Exploring the shotgun manufacturer famous for their American sidelock
L.C. Smith is easily one of the most recognizable names in the world of American double guns. They are also unique in design when compared to many of the other popular doubles of their time and are inarguably tied to wingshooting history in the States.
W. H. Baker and the brothers Leroy Smith and Lyman Cornelius Smith began making guns in partnership in 1879 under the Baker name. Their offerings included side-by-side shotguns with external hammers and three barrel guns — side-by-side shotgun barrels over a rifle barrel, commonly referred to as drillings. In 1880, W.H. Baker and Leroy Smith would go on to create the Ithaca Gun Company, leaving L.C. Smith to make guns under the Baker name until 1889. At that time the company passed to John Hunter of Fulton, N.Y., and the production of the L.C. Smith Gun that most folks are familiar with began at length. During this period of production, options and variety were added to the lineup, including a number of grades, gauges, stock configurations, ejectors, and trigger options.
Though company ownership changed hands over the course of time, the next significant purchase came in 1945 when the Marlin Arms company purchased the L.C. Smith name. Production continued for four or five years until a portion of the factory collapsed, causing an eventual shutdown and the suspension of production. The Marlin Arms Company did produce a few guns in the late 60s and early 70s, though production was very limited.
Models, grades and options for the L.C. Smith
Though a number of models were available in early Baker Vintage production as well as the L.C. Smith Baker, most of these models would be impractical for today’s wingshooter. Most of the early guns were either hammer guns or had Damascus twist barrels, and were built to handle the common loads of the times. You would not want to put a modern 2¾ inch sporting load through one of those vintage 1800s guns. For most wingshooters there is romance in shooting old guns, but one does question the efficacy of using a hammer gun in real-world bird hunting scenarios. The same goes for the risk of shooting Damascus steel barrel guns. There is a time and place for keeping history alive, no doubt, and I have a share of very old guns — hammers and Damascus included. But safety is of particular importance when we consider all the other factors at play when wingshooting.
“Welcome to the hundreds of thousands of shooters who have joined the ranks of L.C. Smith gun owners during the past 50 years! Your gun bears the most famous name in shotgun history. Shoot it with pride and confidence.”An excerpt from the L.C. Smith Manual
Pictured Above: A pre-1913 L.C. Smith No. 2 with ejectors, refereed to as model 2E. Image courtesy of Dogs and Doubles.
Early L.C. Smith guns, that is to say guns from the pre-1913 date, were graded with numbers or letters, ascending/descending and covering a variety of options available at the time. The earliest were described as ‘qualities’ rather than grades from this vintage. Needless to say, the latter system was in place until 1913 when the change in hands resulted in new options for Fulton Arms L.C. Smith guns.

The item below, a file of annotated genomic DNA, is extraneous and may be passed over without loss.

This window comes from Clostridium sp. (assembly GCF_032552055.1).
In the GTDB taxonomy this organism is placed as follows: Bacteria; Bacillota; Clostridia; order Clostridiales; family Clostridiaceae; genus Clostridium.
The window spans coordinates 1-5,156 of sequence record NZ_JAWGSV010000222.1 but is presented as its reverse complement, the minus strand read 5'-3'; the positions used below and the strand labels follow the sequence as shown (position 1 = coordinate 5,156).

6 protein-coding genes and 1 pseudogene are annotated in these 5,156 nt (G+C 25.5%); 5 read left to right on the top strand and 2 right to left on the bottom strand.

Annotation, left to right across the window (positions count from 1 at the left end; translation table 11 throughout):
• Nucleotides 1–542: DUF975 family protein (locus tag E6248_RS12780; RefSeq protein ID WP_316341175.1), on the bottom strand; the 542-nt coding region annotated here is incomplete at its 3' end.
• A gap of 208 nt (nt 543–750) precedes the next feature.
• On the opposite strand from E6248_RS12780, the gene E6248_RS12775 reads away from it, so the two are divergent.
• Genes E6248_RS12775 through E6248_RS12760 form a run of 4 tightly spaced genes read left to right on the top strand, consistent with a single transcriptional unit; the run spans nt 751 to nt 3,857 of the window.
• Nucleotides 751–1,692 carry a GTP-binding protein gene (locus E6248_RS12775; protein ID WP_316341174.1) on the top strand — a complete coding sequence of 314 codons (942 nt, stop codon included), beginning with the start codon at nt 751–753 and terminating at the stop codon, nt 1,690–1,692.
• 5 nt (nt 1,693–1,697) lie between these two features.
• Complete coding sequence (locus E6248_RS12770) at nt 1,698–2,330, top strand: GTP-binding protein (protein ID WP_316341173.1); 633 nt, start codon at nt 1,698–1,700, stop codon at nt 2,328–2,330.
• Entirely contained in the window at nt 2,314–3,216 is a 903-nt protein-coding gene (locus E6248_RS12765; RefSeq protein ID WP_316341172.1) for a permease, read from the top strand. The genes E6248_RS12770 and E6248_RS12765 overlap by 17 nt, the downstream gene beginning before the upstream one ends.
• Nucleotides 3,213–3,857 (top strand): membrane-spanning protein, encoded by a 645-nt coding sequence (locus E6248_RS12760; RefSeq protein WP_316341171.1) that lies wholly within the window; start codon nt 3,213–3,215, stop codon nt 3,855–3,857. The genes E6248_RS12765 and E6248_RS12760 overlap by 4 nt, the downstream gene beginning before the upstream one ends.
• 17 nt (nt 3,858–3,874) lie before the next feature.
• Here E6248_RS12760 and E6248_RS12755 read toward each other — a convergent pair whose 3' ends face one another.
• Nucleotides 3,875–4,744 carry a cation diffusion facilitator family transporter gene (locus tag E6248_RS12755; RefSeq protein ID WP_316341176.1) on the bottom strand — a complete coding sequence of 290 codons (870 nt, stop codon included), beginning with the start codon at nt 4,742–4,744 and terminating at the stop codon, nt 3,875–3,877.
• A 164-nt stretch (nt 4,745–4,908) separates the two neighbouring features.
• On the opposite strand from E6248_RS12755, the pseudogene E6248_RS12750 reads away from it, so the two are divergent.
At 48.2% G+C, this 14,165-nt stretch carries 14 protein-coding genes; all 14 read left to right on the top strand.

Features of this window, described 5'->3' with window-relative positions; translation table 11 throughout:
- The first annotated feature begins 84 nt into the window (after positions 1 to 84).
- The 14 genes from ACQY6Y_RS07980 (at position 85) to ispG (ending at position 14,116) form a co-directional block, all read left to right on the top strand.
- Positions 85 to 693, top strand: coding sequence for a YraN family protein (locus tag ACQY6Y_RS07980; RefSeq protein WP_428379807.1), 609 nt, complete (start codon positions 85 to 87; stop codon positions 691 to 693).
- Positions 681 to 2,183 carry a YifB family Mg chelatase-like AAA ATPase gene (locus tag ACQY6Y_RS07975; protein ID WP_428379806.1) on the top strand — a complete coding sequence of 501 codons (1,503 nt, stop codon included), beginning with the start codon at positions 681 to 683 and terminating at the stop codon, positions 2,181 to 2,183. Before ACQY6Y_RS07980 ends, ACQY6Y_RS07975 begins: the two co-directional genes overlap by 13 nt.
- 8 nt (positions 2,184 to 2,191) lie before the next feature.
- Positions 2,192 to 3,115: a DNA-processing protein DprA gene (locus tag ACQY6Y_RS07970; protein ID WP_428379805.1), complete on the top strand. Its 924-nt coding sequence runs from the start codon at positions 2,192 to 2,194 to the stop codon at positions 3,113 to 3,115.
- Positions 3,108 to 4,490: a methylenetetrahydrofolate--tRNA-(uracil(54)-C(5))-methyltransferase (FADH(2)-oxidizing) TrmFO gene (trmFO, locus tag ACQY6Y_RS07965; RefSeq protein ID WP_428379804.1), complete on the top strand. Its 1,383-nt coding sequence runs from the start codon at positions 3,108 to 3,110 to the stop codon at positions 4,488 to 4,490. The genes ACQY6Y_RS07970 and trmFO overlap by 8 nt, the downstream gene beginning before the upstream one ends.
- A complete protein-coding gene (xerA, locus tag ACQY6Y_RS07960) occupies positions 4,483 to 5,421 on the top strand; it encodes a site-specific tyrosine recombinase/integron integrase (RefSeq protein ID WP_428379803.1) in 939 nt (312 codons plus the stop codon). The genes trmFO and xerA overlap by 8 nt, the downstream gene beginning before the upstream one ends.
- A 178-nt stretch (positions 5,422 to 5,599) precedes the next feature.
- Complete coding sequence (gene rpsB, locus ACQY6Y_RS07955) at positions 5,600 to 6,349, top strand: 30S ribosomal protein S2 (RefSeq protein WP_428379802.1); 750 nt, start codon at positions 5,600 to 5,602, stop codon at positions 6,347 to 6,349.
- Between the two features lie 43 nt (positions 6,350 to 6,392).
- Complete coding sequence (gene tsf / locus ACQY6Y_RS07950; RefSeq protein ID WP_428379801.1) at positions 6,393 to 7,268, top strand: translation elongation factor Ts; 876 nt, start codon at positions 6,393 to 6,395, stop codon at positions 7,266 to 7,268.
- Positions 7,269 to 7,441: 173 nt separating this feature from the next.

The most common of these became the ‘Field’ grade. Field grade guns were stamped as such on the water table of the gun. In addition to Field Grade, the company produced Ideal, Skeet, Trap, and Specialty guns ranging from $25 to $1000. These five options represent the most commonly found L.C. guns and are what one would likely find on the gun rack at a local shop. There were additional high grade guns made, but production of these guns was limited to under 1000 of any particular model and as such they are a rarity.
Interesting facts about L.C. Smith
L.C. Smith was one of the only American makers to produce a sidelock shotgun, where the internal mechanisms of the gun were fixed to the side plates that extended back from the action. There were few other American makers who did the same, but none with the same clout as L.C. Smith. L.C. was the first to offer auto-ejectors in 1892. They were also one of the first gunmakers of the time to offer a single trigger, their “Hunter One-Trigger”.
The L.C. Smith Collectors Association
No vintage double gun company is complete without some kind of collectors club. The organization is active and membership includes a quarterly publication, the L.C. Smith Journal. Membership is $40 annually and their mission described below.
“The L.C. Smith Collectors Association was formed to (1) stimulate and educate members and the public in their knowledge of the history and production of the L.C. Smith shotgun; (2) encourage the value of good sportsmanship to shooter and collector members and the public; (3) promote a positive, responsible use of firearms to members and the public; and (4) encourage creation of an L.C. Smith museum.”
Find out more about the club at: https://lcsca.clubexpress.com/
Joel Penkala is an Upland Bird Hunter and outdoors enthusiast from New Jersey. His love of all things upland has led him to travel and hunt around the United States and fostered his affinity for double guns and bird dogs. He runs English Setters in his home covers chasing Woodcock, Grouse, and Pheasants.